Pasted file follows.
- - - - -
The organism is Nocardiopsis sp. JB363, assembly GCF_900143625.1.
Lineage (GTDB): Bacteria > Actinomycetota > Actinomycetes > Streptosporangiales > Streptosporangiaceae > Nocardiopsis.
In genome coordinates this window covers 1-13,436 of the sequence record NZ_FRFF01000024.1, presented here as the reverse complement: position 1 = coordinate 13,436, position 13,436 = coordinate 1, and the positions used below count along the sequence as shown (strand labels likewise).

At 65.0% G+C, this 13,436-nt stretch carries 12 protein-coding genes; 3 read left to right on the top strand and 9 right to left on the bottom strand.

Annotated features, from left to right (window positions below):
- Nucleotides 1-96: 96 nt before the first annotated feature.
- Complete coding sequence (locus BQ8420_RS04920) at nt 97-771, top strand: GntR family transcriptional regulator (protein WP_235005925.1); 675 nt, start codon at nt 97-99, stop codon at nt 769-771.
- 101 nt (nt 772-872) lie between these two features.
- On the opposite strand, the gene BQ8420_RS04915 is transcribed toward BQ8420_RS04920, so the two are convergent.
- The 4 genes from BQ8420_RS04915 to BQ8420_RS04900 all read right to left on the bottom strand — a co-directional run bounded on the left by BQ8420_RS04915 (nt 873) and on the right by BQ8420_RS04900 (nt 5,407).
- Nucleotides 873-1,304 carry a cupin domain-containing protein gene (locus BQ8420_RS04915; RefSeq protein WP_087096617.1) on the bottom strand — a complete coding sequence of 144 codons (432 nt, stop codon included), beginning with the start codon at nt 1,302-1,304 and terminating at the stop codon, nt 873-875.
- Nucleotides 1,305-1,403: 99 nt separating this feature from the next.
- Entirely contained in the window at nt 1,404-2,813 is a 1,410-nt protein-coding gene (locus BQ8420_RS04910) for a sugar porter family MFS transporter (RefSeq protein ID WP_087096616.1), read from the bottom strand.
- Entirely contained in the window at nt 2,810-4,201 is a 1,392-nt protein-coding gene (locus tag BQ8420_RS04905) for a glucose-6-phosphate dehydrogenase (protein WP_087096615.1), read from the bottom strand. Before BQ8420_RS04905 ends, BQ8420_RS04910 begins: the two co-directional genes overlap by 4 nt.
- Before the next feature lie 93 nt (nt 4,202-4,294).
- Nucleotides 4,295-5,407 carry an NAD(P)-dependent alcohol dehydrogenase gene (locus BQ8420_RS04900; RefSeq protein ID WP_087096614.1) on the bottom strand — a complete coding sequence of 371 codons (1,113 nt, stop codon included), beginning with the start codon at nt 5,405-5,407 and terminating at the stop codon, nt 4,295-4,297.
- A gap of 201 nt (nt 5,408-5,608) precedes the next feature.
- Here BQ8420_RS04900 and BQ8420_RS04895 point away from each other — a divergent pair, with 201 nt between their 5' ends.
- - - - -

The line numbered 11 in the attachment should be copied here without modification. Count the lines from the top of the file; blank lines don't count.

- Nucleotides 873-1,304 carry a cupin domain-containing protein gene (locus BQ8420_RS04915; RefSeq protein WP_087096617.1) on the bottom strand — a complete coding sequence of 144 codons (432 nt, stop codon included), beginning with the start codon at nt 1,302-1,304 and terminating at the stop codon, nt 873-875.